Eric English
November 17, 2014

Ever heard the saying that goes something like this?

"I'm not sure what I'm looking for, but I'll know it when I see it." For Dustin Morse, that sentiment came true when he encountered this '93 GT on a website in early 2013. Morse's last Fox was of the ragtop type, but he wanted a more solid foundation for his next build.

Fox 'verts are plenty of fun, but hardly known for chassis stiffness, and so Morse knew his next car would include a fixed roof. Well, he also knew it would be a Mustang. Beyond that, he was pretty open to what might come his way, so when this particular Fox hatch turned up for sale in California, everything seemed to line up. Advertised as 9-second capable, and with just 40,000 original miles, the '93 definitely perked Morse's interest—but would it always be a car that had been built by someone else? Digging deeper, Morse saw a bunch of work that had yet to be accomplished to his exacting standards, and thus realized there was plenty of room left to comfortably make it his own.

We had the pleasure of seeing before and after pictures of the engine compartment in particular, and can assuredly say that Morse has plenty of sweat equity in this one. Once he'd carted the thing north to his British Columbia digs, Morse immediately pulled the engine and trans, and went to work. While the engine was being torn down to the reciprocating assembly for evaluation, he went on a wire tuck-and-hole filling binge in the engine compartment, preparing it for a shiny new coat of Bright Blue Metallic. Turning to the outside of the car, the paint was made to look like new with a careful cut and polish by the crew at Mega Autobody. When all was said and done, a factory two-toned paint treatment has seldom looked better.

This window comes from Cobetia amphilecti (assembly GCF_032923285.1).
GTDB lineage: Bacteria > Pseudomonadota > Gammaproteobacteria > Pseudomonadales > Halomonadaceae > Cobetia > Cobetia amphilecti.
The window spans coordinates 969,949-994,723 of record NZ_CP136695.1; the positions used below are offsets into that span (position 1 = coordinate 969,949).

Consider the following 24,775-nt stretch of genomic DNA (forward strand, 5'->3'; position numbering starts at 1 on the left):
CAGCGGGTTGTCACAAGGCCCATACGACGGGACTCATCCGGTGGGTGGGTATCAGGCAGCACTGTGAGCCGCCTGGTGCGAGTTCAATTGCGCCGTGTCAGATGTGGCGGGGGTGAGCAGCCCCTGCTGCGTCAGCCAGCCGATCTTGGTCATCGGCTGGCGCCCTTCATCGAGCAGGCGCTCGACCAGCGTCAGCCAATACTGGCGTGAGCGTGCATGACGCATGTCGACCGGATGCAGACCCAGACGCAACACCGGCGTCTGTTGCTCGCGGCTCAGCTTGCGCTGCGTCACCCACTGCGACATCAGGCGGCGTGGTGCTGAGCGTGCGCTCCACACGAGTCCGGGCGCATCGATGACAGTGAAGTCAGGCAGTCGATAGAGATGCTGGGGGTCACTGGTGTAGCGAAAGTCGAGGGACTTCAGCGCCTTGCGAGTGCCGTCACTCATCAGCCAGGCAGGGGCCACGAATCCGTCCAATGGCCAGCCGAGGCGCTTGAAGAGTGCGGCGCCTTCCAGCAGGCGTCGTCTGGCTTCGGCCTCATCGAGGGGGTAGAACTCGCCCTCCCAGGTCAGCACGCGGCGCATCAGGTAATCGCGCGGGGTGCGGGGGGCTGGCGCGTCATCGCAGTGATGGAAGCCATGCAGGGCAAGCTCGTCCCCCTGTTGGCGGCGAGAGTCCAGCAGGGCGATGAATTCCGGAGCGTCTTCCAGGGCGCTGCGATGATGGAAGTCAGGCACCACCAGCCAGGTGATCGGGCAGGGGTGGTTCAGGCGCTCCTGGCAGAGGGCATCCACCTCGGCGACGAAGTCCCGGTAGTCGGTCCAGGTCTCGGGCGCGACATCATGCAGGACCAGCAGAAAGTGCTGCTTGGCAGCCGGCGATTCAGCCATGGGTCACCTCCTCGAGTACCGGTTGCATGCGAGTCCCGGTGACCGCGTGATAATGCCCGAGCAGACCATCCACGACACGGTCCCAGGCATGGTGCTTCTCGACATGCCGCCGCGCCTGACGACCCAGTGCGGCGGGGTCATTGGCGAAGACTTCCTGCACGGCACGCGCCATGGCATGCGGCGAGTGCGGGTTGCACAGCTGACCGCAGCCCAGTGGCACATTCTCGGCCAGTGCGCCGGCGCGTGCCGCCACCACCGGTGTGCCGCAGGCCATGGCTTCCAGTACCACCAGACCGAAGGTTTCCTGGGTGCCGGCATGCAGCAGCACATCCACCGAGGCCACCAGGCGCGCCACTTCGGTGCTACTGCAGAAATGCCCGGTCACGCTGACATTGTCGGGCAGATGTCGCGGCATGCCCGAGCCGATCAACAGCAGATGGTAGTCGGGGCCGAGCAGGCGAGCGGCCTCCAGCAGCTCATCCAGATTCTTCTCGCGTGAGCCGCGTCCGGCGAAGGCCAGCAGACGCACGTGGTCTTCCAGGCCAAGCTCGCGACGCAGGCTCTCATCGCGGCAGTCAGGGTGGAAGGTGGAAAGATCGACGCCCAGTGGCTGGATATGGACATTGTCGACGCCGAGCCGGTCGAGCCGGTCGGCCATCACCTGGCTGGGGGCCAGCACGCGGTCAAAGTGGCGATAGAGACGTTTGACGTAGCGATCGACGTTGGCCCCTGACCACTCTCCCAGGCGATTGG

Back at the engine shop, the teardown showed all was in good condition. In the meantime, virtually everything bolted to the long-block was sent out for either metallic ceramic coating, or polishing, but below the sheen is an impressive list of hardware. It all begins with a Dart block based 347, using a 4.125x3.25-inch bore and stroke. By itself, we figure the engine would be plenty of fun in a lightweight '93 chassis, but in this case it receives up to 25 pounds of boost thanks to the giant 80mm Borg Warner turbo that dominates the underhood landscape. A fully prepped C4 sits right behind the stroker Windsor, and it's all put in play with the expected and properly fortified 8.8-inch axle assembly.

Morse has yet to make a pass at the strip with his reassembled and obviously drag-worthy GT, but in preparation he had Pro Gas Engineering weld up a 10-point rollcage for safety's sake, and outfitted the pristine stock seats with G-Force harnesses. While there may be a few more lingering items to address, it's "done" by any practical standard. Well done, we might add! Now all that's left to do is get it out to the track to do what couldn't be done in the '91 convertible. We're all ears to hear how it goes!

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